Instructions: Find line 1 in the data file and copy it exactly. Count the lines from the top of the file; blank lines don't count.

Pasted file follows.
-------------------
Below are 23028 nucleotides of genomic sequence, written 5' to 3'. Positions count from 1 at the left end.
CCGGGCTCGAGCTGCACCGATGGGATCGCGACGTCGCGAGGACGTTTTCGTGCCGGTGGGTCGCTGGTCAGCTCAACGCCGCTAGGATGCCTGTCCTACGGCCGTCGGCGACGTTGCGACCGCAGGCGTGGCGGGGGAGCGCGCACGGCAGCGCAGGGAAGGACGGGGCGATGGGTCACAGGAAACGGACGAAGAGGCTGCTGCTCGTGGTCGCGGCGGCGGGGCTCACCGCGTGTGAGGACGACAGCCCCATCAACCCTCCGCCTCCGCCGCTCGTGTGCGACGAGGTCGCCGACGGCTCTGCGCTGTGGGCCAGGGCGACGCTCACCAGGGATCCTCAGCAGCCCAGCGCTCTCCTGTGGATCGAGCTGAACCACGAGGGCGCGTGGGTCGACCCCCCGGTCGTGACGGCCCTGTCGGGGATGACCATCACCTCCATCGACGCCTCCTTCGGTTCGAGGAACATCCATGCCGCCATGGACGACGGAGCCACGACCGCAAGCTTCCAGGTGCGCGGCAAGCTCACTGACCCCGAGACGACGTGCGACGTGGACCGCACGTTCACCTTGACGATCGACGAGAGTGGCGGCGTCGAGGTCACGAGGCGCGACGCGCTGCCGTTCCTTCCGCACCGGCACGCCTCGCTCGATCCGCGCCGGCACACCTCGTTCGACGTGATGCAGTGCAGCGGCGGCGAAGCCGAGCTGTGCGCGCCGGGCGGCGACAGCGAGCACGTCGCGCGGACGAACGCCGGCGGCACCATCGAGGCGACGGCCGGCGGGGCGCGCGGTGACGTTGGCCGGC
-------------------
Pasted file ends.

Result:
Below are 23028 nucleotides of genomic sequence, written 5' to 3'. Positions count from 1 at the left end.